Step Motor

Discussion in 'General Electronics Chat' started by gladiator99, Jan 5, 2010.

  1. gladiator99

    Thread Starter New Member

    Jan 5, 2010
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    Hi, I'm trying to rotate a bipolar stepper motor (50 oz-in torque) approximately 20 revs per second. Each revolution = 360 degrees. How should this be done? Is it possible to just use 4 steps (90, 180, 270, 360)? Thanks.
     
  2. beenthere

    Retired Moderator

    Apr 20, 2004
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    That is up to the internal design of the stepper. Many need 200 steps/revolution. What does it take for yours?
     
  3. gladiator99

    Thread Starter New Member

    Jan 5, 2010
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  4. BillB3857

    Senior Member

    Feb 28, 2009
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    The accuracy would depend upon the load inertia, step rate ramp on acceleration and step rate ramp on deceleration. Is the torque of the motor sufficient to accelerate its own rotor at an instantaneous 1200 RPM jump? The only way I know to insure total accuracy with a stepper motor is to use secondary feedback. Otherwise, one missed step and the position is off until reset to a reference.
     
  5. gladiator99

    Thread Starter New Member

    Jan 5, 2010
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    Allright, we are using an IR photo sensor to tell it when its reached 360 degrees. Is this a better idea?
     
  6. beenthere

    Retired Moderator

    Apr 20, 2004
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    Possibly. The problem you may have next is in controlling the motor. 20 RPS & 200 steps gives 4000 steps/sec. Most motors top out at 5000 steps/sec, and need to be ramped up to speed from a fairly low rate at the beginning. It gets worse if you have a mass to accelerate and stop (ramp up and down). If you try to apply the 4000 step pulse rate, chances are good the motor will just sit there and vibrate.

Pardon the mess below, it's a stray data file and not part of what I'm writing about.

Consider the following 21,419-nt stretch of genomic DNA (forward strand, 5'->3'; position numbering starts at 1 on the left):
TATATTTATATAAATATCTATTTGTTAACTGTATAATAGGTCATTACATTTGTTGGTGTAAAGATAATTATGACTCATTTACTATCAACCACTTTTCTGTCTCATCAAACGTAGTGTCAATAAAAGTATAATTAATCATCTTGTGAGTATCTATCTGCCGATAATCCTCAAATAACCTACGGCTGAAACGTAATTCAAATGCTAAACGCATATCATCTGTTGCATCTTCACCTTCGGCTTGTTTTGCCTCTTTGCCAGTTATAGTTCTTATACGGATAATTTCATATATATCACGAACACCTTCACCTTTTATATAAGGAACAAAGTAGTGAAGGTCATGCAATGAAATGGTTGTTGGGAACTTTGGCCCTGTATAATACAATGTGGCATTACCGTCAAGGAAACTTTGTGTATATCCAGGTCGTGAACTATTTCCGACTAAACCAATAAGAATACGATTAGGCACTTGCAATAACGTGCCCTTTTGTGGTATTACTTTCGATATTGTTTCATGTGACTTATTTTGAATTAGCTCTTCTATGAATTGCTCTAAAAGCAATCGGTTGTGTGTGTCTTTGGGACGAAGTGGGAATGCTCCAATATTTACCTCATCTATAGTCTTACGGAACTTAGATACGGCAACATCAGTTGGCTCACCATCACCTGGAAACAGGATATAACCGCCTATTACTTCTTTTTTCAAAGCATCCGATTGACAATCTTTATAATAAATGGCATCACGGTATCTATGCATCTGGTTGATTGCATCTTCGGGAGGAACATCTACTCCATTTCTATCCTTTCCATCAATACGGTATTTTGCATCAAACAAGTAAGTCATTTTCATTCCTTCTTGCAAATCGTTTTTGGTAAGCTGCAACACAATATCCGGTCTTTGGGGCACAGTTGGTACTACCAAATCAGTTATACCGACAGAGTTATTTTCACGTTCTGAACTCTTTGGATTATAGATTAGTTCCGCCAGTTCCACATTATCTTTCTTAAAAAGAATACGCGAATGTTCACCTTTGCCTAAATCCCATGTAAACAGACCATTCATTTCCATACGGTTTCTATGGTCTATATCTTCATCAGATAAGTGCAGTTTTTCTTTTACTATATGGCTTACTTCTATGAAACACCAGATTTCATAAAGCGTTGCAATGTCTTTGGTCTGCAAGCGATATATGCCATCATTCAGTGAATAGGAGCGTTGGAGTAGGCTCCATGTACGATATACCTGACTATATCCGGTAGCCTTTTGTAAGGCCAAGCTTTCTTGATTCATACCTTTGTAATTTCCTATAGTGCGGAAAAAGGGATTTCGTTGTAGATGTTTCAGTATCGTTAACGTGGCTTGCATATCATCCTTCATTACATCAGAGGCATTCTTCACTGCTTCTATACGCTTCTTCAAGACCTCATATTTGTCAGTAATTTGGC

7. SgtWookie

    Expert

    Jul 17, 2007
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    You'll need to use a chopper driver/PWM driver to approach those speeds.

    The chopper driver/PWM driver can use several times the stepper motors' rated voltage, and limits the current through the motor via PWM or chopping. Using higher than the motors' rated voltage helps to overcome the large inductance of the winding much more quickly.
     
  8. gladiator99

    Thread Starter New Member

    Jan 5, 2010
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    Great information! Would it be better to consider using a PM stepper motor (one with low steps)? Or would that be even worse? Thanks.
     
  9. SgtWookie

    Expert

    Jul 17, 2007
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    We don't have a clue as to what your application is. :confused:

    All you've told us so far is that you want to get about 20 revolutions per second out of this particular motor.

    That may be do-able, depending upon your load, how you intend to drive it, your voltage supply, and a variety of other things.
     
  10. gladiator99

    Thread Starter New Member